Apr 10 2019

The Islamic Dinner: a report by Bader Al-Mutawa

Masters student Bader Al-Mutawa reports on his experiences on the course ‘Islam in World Politics’ (IR461) and the recent dinner the students attended.

During my undergraduate years in Kuwait, I studied about Islam through classic courses, such as the History of the Islamic World and Ottoman History. However, the LSE course, Islam in World Politics (IR461) was different in its nature. It was not as classical as the undergraduate courses that I took, but it allowed me to see Islam differently. Through discussions and readings, we were like a bird that has migrated from an extreme end such as the Middle East to another extreme such as Russia in addition to Central Asia, Africa, and so on. Along the way, the bird was able to pick out the different ways and patterns of Islam’s involvement and importance in world politics from the 19th century until now.

During the dinner evening on Wednesday, March 20th, Professor John Sidel and the International Relations department kindly invited us to a class dinner at a restaurant called Al-Maskoof, which offers Iraqi cuisine, located on the Kendal St of Edgware Rd. Al-Maskoof’s food is halal, which basically means that the food is prepared according to Muslim law. The halal touch made the dinner very relevant to the course’s theme, making the dinner an Islamic one.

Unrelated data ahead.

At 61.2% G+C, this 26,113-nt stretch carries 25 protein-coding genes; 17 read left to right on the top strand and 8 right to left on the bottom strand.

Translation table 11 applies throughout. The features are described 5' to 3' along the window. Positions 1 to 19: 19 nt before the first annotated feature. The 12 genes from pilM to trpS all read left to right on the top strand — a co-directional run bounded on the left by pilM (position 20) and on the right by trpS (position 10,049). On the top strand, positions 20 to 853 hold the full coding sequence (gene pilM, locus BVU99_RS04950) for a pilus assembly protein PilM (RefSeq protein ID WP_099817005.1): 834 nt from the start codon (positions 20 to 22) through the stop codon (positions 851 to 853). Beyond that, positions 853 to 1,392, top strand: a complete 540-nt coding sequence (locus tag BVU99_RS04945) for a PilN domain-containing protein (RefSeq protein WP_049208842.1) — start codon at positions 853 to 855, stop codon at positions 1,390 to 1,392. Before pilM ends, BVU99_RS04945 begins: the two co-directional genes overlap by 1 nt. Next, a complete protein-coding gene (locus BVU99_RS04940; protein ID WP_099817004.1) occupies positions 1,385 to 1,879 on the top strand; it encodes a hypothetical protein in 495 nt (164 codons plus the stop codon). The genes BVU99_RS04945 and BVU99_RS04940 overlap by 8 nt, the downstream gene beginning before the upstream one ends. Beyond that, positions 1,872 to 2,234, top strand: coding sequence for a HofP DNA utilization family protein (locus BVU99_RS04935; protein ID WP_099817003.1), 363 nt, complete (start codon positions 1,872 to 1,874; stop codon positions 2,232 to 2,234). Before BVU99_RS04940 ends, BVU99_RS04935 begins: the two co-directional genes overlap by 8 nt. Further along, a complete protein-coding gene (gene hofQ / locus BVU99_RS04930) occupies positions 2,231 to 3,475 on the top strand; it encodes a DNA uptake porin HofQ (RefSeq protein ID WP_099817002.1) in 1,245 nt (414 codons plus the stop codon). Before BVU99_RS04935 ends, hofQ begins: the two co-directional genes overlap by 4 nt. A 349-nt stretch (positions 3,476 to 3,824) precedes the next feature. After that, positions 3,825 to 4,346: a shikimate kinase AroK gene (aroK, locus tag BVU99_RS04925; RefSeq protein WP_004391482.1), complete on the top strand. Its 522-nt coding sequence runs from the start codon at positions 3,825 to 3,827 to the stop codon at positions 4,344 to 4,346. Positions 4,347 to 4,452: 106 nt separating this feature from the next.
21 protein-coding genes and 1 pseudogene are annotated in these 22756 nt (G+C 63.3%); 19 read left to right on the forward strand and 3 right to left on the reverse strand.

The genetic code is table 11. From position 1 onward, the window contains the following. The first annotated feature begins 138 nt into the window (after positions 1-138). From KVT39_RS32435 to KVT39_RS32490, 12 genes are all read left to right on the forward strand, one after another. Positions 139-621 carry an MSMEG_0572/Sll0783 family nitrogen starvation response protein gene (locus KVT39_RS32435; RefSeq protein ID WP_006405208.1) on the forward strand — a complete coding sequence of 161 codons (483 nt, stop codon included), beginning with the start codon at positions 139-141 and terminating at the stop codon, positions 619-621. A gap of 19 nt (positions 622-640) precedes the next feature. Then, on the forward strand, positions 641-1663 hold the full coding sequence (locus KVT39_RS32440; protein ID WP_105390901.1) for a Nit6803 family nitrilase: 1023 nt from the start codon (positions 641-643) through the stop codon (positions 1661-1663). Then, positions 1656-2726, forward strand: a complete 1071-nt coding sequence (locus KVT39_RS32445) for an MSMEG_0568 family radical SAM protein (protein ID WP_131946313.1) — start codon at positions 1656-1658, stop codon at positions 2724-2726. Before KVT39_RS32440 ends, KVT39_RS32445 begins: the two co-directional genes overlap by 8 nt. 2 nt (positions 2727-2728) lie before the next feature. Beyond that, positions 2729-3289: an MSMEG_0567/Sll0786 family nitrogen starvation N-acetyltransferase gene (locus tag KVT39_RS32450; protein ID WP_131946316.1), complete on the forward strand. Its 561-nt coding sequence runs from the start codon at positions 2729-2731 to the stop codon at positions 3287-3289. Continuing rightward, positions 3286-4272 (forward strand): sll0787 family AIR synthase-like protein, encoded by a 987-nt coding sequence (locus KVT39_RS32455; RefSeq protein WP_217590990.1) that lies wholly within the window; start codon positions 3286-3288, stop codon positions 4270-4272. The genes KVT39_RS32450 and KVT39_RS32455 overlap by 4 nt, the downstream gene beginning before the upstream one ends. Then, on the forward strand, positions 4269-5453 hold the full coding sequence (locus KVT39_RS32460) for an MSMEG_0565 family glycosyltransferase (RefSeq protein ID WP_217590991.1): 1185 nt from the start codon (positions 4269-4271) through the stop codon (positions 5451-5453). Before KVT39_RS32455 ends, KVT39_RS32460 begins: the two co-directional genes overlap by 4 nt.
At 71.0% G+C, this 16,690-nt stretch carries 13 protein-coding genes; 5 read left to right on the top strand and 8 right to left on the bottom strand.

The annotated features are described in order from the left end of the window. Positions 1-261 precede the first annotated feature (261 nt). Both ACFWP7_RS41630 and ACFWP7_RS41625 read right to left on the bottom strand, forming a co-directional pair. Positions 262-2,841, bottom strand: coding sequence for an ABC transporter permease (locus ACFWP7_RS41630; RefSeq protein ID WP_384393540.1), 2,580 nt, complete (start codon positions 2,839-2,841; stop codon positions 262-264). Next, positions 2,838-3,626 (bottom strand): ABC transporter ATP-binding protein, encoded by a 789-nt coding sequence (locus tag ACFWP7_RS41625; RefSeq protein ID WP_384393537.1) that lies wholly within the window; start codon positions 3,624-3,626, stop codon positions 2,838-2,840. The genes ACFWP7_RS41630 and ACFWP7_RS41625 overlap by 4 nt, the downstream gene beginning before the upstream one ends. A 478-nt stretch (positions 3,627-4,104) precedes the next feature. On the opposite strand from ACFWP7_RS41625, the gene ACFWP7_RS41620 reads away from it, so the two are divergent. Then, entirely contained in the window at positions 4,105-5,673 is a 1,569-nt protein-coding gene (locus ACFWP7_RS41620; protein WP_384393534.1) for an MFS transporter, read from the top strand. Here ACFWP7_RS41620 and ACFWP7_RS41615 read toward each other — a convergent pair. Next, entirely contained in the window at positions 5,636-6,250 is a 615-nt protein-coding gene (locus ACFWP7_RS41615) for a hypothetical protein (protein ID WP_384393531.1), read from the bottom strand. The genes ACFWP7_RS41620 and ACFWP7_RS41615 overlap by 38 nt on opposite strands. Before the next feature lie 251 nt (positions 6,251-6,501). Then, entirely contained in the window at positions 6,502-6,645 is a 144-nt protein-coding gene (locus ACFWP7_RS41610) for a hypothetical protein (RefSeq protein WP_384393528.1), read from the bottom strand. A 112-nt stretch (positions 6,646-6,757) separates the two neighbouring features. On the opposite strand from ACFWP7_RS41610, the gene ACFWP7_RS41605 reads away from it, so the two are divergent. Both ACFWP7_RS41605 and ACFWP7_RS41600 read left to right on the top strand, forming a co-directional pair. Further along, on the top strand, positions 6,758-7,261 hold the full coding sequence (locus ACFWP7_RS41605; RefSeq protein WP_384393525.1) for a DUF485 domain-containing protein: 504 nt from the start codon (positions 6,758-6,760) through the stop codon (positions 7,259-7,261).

Going to Edgware Rd was like travelling to a country within a country. In this case, it was like we all travelled to a Middle Eastern country within London, tying the location to the course material. This area of Edgware Rd started to attract Middle Easterners in the late 19th century. The arrival of the Egyptians in the 1950s prolonged the trend even more including a significant expansion in the 1970s. Other significant events included the Lebanese civil war and the overthrowing of the Iranian Shah. Today, we see a mixture of hookah lounges and the sort, gaining the area the nickname “Arab town” by Londoners and sometimes foreigners.

The dinner was a very beautiful way to talk about life in a casual way. We talked about our plans after graduation and what could happen in the future among many other things. It was a great way to help us to get to know each other at a casual dinner, ending the course in an eternally unforgettable fashion.

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